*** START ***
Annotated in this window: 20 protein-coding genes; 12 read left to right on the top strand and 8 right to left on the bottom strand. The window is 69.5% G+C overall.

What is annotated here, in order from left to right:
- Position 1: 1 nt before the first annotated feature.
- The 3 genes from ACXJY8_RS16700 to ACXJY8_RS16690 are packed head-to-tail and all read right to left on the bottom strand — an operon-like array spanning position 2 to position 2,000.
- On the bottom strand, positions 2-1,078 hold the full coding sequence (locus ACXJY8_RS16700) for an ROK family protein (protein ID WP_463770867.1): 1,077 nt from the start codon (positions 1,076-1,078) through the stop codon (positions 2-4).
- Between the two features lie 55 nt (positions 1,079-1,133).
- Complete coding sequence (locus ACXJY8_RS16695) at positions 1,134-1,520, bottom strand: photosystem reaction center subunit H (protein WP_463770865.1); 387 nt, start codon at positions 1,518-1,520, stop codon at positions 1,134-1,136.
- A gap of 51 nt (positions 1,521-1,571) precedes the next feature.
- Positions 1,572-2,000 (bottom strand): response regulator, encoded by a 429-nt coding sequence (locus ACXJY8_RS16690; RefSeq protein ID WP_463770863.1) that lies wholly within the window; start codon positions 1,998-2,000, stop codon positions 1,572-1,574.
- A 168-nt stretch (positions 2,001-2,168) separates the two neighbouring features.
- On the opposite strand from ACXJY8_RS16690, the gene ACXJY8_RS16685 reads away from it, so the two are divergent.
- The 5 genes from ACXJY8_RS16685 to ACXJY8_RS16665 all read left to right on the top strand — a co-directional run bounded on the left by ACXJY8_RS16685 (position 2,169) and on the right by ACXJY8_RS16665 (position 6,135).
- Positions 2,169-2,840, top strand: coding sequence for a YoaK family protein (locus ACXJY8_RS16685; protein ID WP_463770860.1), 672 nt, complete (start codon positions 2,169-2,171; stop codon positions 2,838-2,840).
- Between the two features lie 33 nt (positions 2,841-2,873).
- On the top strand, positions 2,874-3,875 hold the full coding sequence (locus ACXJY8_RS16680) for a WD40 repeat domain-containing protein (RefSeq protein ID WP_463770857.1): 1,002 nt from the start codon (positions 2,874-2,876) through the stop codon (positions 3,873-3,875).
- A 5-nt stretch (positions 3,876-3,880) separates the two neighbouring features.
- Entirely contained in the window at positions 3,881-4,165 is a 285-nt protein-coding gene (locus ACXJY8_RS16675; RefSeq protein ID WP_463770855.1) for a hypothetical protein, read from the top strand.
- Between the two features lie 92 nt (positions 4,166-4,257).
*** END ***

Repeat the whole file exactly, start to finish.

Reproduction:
Annotated in this window: 20 protein-coding genes; 12 read left to right on the top strand and 8 right to left on the bottom strand. The window is 69.5% G+C overall.

What is annotated here, in order from left to right:
- Position 1: 1 nt before the first annotated feature.
- The 3 genes from ACXJY8_RS16700 to ACXJY8_RS16690 are packed head-to-tail and all read right to left on the bottom strand — an operon-like array spanning position 2 to position 2,000.
- On the bottom strand, positions 2-1,078 hold the full coding sequence (locus ACXJY8_RS16700) for an ROK family protein (protein ID WP_463770867.1): 1,077 nt from the start codon (positions 1,076-1,078) through the stop codon (positions 2-4).
- Between the two features lie 55 nt (positions 1,079-1,133).
- Complete coding sequence (locus ACXJY8_RS16695) at positions 1,134-1,520, bottom strand: photosystem reaction center subunit H (protein WP_463770865.1); 387 nt, start codon at positions 1,518-1,520, stop codon at positions 1,134-1,136.
- A gap of 51 nt (positions 1,521-1,571) precedes the next feature.
- Positions 1,572-2,000 (bottom strand): response regulator, encoded by a 429-nt coding sequence (locus ACXJY8_RS16690; RefSeq protein ID WP_463770863.1) that lies wholly within the window; start codon positions 1,998-2,000, stop codon positions 1,572-1,574.
- A 168-nt stretch (positions 2,001-2,168) separates the two neighbouring features.
- On the opposite strand from ACXJY8_RS16690, the gene ACXJY8_RS16685 reads away from it, so the two are divergent.
- The 5 genes from ACXJY8_RS16685 to ACXJY8_RS16665 all read left to right on the top strand — a co-directional run bounded on the left by ACXJY8_RS16685 (position 2,169) and on the right by ACXJY8_RS16665 (position 6,135).
- Positions 2,169-2,840, top strand: coding sequence for a YoaK family protein (locus ACXJY8_RS16685; protein ID WP_463770860.1), 672 nt, complete (start codon positions 2,169-2,171; stop codon positions 2,838-2,840).
- Between the two features lie 33 nt (positions 2,841-2,873).
- On the top strand, positions 2,874-3,875 hold the full coding sequence (locus ACXJY8_RS16680) for a WD40 repeat domain-containing protein (RefSeq protein ID WP_463770857.1): 1,002 nt from the start codon (positions 2,874-2,876) through the stop codon (positions 3,873-3,875).
- A 5-nt stretch (positions 3,876-3,880) separates the two neighbouring features.
- Entirely contained in the window at positions 3,881-4,165 is a 285-nt protein-coding gene (locus ACXJY8_RS16675; RefSeq protein ID WP_463770855.1) for a hypothetical protein, read from the top strand.
- Between the two features lie 92 nt (positions 4,166-4,257).